23 March 2006

Commission for Sustainable Development Concludes 44th Session; Adopts Draft Report, Decision on Priority Theme

NEW YORK, 22 March (UN Headquarters) -- The Commission for Social Development this afternoon concluded its forty-fourth session with the adoption of its draft report and a decision regarding its priority theme.

Acting without a vote, the Commission decided to transmit the Chairperson's summary of the panel discussion on the priority theme, "Review of the first United Nations Decade for the Eradication of Poverty (1997-2006)", held during the forty-fourth session, to the coordination segment of the Economic and Social Council's 2006 substantive session.

Speaking on behalf of the "Group of 77" developing countries and China, Fiola Hoosen (South Africa) expressed deep regret that the Commission had not achieved a negotiated outcome on the priority theme.  Poverty eradication was the essence of the commitments made and reflected in the Millennium Development Goals, the Copenhagen Declaration and Programme of Action and the General Assembly's twenty-fourth special session.  Poverty eradication could not be discussed in a vacuum or in "silos of preference" because there was a "development and an economic dimension" and not just a "social dimension" to poverty eradication.  Poverty eradication could not, therefore, be entirely de-linked from efforts to reform the international financial architecture, the need to have a comprehensive solution to the external debt problem and the need to increase market access for developing countries.

An enabling environment was an important precondition for the achievement of poverty eradication and sustainable development, she said.  The time had come for the Commission to acknowledge that the obstacles to achieving the Copenhagen goals were rooted in the lack of an enabling environment for social development.  The Commission had the responsibility to ensure an effective enabling environment for the achievement of poverty eradication.  Social development commitments could not be achieved without adequate resources and international cooperation.  A discussion on poverty eradication required reference to the expectation that development partners would make concrete efforts to implement the internationally agreed commitments.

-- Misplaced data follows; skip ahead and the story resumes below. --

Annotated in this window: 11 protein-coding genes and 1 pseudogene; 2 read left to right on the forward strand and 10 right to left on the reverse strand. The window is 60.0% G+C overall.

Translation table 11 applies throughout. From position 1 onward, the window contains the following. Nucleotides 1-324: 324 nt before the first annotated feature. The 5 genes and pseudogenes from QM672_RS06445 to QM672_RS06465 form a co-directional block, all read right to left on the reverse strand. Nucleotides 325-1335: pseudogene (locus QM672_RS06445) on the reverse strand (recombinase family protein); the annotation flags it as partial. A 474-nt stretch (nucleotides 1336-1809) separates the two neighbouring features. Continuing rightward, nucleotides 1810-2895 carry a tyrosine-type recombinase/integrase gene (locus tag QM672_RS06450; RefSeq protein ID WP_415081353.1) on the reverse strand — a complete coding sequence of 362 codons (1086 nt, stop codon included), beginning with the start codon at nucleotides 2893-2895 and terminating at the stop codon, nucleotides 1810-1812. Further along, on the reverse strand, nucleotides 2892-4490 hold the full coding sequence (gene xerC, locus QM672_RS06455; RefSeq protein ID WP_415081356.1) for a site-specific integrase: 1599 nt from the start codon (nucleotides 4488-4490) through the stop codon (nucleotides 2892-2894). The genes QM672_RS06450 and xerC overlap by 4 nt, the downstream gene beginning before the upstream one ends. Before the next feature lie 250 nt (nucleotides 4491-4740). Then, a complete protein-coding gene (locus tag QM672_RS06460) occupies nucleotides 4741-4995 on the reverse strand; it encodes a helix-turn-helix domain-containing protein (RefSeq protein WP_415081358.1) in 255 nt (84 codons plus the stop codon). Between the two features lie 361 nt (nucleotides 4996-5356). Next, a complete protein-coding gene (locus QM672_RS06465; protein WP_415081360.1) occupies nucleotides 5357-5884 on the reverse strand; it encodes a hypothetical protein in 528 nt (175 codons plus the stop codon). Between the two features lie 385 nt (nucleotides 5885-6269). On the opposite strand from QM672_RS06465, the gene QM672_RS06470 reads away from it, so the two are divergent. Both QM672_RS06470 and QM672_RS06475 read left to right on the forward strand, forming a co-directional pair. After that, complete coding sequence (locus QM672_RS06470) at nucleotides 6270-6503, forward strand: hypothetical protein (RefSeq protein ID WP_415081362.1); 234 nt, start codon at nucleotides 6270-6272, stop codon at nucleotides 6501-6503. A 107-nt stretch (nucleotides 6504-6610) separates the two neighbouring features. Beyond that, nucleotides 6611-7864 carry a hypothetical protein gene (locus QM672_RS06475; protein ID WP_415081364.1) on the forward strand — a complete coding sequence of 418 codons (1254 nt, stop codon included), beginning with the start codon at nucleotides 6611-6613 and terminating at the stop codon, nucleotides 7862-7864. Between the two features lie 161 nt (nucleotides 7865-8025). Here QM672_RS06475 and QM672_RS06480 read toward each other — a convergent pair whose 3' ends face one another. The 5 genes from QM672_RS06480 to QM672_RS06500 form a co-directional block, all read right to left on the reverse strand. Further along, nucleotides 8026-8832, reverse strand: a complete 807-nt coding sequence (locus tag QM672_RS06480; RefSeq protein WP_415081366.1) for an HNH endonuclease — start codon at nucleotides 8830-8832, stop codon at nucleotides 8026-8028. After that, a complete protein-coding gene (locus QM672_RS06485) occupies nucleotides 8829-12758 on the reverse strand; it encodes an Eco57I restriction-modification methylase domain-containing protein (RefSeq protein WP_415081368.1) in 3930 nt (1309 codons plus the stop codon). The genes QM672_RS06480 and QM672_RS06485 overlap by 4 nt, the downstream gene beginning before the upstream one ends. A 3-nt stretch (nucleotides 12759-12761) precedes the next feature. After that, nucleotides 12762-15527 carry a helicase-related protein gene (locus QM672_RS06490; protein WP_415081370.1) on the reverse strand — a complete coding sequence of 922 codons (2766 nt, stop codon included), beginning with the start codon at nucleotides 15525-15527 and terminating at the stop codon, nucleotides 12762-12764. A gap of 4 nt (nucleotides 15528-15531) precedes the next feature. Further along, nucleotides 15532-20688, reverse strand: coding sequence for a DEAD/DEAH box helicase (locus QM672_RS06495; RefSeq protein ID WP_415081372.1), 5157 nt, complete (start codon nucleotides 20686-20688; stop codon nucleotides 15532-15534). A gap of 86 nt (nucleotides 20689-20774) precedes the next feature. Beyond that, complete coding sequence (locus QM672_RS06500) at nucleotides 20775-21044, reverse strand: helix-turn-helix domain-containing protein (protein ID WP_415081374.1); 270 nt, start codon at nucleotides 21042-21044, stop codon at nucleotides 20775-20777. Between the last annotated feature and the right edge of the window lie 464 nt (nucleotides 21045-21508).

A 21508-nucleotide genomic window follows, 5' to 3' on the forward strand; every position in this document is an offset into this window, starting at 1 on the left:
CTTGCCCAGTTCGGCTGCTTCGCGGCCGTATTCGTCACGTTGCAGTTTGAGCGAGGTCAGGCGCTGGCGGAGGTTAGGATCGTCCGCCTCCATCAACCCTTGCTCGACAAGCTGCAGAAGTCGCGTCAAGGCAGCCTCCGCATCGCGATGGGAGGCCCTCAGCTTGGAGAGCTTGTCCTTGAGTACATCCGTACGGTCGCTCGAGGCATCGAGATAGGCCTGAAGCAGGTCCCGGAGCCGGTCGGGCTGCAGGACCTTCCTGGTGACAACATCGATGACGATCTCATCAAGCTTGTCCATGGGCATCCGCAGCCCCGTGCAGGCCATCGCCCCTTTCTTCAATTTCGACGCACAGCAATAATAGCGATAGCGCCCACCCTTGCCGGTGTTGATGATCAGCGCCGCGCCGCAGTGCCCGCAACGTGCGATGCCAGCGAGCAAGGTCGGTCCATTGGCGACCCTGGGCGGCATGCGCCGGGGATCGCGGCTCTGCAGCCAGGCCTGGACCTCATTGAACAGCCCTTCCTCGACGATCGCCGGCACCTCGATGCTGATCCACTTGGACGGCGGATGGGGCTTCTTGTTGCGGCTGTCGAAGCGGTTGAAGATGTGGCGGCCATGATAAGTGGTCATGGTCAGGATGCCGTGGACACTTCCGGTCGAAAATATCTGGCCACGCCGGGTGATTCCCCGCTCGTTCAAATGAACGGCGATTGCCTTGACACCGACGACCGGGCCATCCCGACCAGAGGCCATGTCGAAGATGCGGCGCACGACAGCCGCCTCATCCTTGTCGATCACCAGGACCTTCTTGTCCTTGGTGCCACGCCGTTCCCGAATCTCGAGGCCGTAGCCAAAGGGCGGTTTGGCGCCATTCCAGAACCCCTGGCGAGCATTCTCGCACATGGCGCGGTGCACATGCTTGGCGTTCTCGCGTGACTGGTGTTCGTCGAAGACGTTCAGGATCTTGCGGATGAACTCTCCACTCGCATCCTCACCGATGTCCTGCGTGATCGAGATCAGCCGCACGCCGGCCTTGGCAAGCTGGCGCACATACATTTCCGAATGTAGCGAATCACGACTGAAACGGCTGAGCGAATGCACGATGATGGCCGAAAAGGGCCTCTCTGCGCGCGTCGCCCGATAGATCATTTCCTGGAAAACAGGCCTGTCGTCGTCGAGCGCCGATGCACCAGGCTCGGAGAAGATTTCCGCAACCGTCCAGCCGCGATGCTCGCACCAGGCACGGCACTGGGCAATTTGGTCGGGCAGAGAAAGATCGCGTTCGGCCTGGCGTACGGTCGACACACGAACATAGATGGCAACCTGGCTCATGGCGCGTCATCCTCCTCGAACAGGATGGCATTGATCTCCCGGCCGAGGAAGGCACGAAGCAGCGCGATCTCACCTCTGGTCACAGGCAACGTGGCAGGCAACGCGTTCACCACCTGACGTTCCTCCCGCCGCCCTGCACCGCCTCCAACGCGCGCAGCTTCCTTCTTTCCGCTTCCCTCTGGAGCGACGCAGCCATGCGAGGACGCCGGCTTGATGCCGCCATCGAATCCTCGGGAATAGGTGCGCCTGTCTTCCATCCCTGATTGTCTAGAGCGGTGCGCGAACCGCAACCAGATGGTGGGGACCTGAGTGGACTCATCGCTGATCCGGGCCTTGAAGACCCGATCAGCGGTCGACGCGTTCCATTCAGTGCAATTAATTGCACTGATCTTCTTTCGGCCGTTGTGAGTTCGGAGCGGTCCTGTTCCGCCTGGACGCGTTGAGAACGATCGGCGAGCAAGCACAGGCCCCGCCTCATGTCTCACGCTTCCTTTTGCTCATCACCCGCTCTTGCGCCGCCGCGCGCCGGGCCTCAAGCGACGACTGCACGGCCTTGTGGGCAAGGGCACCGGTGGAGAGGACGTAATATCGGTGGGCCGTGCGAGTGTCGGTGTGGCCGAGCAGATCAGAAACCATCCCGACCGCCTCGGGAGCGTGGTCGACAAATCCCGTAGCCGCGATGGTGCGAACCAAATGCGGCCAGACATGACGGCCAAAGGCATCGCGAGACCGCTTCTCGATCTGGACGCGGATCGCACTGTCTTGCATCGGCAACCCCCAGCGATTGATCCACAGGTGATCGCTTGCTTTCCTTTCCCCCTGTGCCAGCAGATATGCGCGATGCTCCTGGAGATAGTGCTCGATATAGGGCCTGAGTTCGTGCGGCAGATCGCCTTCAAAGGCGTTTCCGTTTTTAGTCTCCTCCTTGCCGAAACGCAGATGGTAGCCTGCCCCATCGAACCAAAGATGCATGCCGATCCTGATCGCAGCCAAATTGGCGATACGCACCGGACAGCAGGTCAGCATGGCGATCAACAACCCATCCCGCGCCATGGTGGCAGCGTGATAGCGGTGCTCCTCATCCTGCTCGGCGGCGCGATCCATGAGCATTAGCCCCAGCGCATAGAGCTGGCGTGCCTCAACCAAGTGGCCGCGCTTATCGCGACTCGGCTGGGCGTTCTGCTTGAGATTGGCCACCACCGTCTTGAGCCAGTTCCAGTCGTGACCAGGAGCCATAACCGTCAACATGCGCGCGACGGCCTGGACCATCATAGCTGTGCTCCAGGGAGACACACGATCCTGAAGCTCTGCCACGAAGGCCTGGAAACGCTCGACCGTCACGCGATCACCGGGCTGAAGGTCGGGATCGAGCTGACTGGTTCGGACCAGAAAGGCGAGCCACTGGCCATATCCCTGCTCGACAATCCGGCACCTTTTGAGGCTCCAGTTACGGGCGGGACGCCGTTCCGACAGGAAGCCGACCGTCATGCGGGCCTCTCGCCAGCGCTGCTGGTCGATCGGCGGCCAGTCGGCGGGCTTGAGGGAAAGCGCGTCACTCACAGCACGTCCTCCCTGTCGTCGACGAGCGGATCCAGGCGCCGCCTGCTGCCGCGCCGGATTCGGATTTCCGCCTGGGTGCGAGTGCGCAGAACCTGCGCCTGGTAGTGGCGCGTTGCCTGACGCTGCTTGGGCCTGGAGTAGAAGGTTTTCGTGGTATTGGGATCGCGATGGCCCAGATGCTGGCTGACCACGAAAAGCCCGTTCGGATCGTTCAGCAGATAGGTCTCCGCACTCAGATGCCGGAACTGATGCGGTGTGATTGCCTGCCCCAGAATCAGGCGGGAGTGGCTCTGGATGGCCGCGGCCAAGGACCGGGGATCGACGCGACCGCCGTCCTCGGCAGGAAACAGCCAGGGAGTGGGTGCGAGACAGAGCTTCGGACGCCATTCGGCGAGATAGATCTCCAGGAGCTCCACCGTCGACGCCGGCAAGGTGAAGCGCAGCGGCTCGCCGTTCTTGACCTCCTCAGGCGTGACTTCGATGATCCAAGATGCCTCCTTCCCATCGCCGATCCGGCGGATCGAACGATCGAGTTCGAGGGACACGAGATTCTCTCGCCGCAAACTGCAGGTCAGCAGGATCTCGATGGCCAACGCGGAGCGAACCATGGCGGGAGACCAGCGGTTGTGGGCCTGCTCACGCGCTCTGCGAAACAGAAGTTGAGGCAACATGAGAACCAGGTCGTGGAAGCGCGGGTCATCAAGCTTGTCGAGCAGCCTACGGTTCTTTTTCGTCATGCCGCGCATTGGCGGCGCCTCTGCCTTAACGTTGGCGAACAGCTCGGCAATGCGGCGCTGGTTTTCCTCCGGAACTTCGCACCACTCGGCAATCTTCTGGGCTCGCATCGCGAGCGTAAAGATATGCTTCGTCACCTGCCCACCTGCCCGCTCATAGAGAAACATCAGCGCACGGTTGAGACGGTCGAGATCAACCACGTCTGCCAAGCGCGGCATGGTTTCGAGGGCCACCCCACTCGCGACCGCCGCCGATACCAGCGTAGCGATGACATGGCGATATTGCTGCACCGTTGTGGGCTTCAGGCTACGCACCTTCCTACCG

She said the fact that certain Member States had not been willing to accept even "agreed language" was of grave concern to the Group.  That inflexibility and the sense that certain negotiating partners were not ready to support agreed language did not bode well for future negotiations.  The setback of not achieving a negotiated outcome would not deter developing countries from having their voices heard on the issues of poverty eradication and development.

Jorge Cumberbach Miguen of Cuba expressed serious concern regarding the Commission's method of work, as adopted by its members, at a critical moment for the United Nations development agenda.  It was inconceivable that the Commission, which had reviewed the barriers to social development during the session, had not resulted in concerted action to overcome the areas addressed by Member States and United Nations entities.  For Cuba, it was clear that individual resolutions in areas normally addressed by the Commission, including those considered "emerging", could not be prevented.  The Commission must identify horizontal questions.  The revitalization of the Commission's work could not become merely a slogan, with the Commission shelving its commitments to the Third World countries.

In other action, the Commission took note of the report of the Secretary-General on the first United Nations Decade for the Eradication of Poverty (1997-2006) contained in document E/CN.5/2006/3; and the report of the Special Rapporteur on Disability of the Commission for Social Development on the monitoring of implementation of the Standard Rules on Equalization of Opportunities for Persons with Disabilities contained in document E/CN.5/2006/4.

In addition, the Commission adopted the draft report of its forty-fourth session, as orally revised and contained in document E/CN.5/2006/L.1, which was introduced by Rapporteur Victor Leu (Republic of Moldova).  It also adopted the draft provisional agenda and documentation for its forty-fifth session, as contained in document E/CN.5/2006/L.7.

Immediately following the closure of the forty-fourth session, the Commission held the first meeting of its next session in order to elect the bureau.  Hedda Samson of the Netherlands and Francis Lorenzo of the Dominican Republic were elected as Vice-Chairpersons for the forty-fifth session.

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